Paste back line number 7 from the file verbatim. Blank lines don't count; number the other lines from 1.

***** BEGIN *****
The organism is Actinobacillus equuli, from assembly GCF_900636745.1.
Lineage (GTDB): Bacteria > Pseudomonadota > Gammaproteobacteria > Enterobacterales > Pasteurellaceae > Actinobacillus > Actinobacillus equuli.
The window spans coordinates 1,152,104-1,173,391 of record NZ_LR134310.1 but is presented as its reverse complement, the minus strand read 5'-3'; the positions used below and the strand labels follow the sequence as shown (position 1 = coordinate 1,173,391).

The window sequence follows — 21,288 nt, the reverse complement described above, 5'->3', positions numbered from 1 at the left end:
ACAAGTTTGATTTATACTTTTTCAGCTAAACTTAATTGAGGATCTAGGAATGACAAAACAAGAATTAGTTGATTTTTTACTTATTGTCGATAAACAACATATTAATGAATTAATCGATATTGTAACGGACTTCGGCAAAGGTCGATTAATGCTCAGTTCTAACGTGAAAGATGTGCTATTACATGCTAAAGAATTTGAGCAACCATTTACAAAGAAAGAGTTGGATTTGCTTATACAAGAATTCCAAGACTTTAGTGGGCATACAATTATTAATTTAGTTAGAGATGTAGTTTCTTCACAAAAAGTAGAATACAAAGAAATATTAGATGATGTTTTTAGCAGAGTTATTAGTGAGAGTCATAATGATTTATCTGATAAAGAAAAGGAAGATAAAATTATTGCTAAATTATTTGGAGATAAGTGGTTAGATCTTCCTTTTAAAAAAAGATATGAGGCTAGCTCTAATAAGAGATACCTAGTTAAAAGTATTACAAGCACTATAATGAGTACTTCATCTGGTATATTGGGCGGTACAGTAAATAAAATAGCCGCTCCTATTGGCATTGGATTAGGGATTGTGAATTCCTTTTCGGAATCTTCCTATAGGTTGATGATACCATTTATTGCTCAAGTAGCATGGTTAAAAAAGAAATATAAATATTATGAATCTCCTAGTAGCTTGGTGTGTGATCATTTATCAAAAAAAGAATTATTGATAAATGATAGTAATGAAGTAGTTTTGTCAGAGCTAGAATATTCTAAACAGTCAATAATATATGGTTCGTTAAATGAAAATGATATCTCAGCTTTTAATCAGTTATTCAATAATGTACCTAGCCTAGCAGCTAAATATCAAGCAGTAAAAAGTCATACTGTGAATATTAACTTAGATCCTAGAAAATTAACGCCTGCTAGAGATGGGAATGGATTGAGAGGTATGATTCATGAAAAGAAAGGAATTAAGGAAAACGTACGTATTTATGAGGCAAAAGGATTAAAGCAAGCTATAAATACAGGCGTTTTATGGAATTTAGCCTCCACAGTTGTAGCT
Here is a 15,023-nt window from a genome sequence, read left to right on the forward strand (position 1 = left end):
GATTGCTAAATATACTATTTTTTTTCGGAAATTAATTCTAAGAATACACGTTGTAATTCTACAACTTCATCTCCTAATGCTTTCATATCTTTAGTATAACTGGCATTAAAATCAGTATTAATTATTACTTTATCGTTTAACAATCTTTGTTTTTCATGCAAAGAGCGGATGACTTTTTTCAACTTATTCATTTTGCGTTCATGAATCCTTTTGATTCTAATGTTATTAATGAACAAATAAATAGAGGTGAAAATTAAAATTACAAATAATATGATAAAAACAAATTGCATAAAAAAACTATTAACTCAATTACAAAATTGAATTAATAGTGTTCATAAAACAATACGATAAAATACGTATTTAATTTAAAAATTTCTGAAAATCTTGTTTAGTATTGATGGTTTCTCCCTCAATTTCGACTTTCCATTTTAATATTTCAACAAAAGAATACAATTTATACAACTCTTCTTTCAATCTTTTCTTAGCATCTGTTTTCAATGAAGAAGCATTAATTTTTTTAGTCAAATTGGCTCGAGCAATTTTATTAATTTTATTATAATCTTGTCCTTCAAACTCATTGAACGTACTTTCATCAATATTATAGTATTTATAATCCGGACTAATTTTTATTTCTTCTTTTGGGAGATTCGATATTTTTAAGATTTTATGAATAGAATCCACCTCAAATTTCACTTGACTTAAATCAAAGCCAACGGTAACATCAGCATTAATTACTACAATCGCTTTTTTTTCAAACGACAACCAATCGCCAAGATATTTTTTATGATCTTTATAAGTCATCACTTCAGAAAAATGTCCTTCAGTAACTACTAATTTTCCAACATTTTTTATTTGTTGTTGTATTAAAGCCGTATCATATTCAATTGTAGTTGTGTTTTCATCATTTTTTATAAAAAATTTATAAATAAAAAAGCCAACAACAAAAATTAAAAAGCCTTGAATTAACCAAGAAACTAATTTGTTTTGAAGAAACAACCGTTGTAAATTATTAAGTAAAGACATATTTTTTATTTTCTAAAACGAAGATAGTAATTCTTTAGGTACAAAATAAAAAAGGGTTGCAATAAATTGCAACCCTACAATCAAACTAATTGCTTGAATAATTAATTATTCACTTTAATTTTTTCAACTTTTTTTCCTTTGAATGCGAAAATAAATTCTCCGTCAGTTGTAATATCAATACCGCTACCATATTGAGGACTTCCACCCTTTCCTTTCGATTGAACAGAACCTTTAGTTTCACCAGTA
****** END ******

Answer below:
GATTGCTAAATATACTATTTTTTTTCGGAAATTAATTCTAAGAATACACGTTGTAATTCTACAACTTCATCTCCTAATGCTTTCATATCTTTAGTATAACTGGCATTAAAATCAGTATTAATTATTACTTTATCGTTTAACAATCTTTGTTTTTCATGCAAAGAGCGGATGACTTTTTTCAACTTATTCATTTTGCGTTCATGAATCCTTTTGATTCTAATGTTATTAATGAACAAATAAATAGAGGTGAAAATTAAAATTACAAATAATATGATAAAAACAAATTGCATAAAAAAACTATTAACTCAATTACAAAATTGAATTAATAGTGTTCATAAAACAATACGATAAAATACGTATTTAATTTAAAAATTTCTGAAAATCTTGTTTAGTATTGATGGTTTCTCCCTCAATTTCGACTTTCCATTTTAATATTTCAACAAAAGAATACAATTTATACAACTCTTCTTTCAATCTTTTCTTAGCATCTGTTTTCAATGAAGAAGCATTAATTTTTTTAGTCAAATTGGCTCGAGCAATTTTATTAATTTTATTATAATCTTGTCCTTCAAACTCATTGAACGTACTTTCATCAATATTATAGTATTTATAATCCGGACTAATTTTTATTTCTTCTTTTGGGAGATTCGATATTTTTAAGATTTTATGAATAGAATCCACCTCAAATTTCACTTGACTTAAATCAAAGCCAACGGTAACATCAGCATTAATTACTACAATCGCTTTTTTTTCAAACGACAACCAATCGCCAAGATATTTTTTATGATCTTTATAAGTCATCACTTCAGAAAAATGTCCTTCAGTAACTACTAATTTTCCAACATTTTTTATTTGTTGTTGTATTAAAGCCGTATCATATTCAATTGTAGTTGTGTTTTCATCATTTTTTATAAAAAATTTATAAATAAAAAAGCCAACAACAAAAATTAAAAAGCCTTGAATTAACCAAGAAACTAATTTGTTTTGAAGAAACAACCGTTGTAAATTATTAAGTAAAGACATATTTTTTATTTTCTAAAACGAAGATAGTAATTCTTTAGGTACAAAATAAAAAAGGGTTGCAATAAATTGCAACCCTACAATCAAACTAATTGCTTGAATAATTAATTATTCACTTTAATTTTTTCAACTTTTTTTCCTTTGAATGCGAAAATAAATTCTCCGTCAGTTGTAATATCAATACCGCTACCATATTGAGGACTTCCACCCTTTCCTTTCGATTGAACAGAACCTTTAGTTTCACCAGTA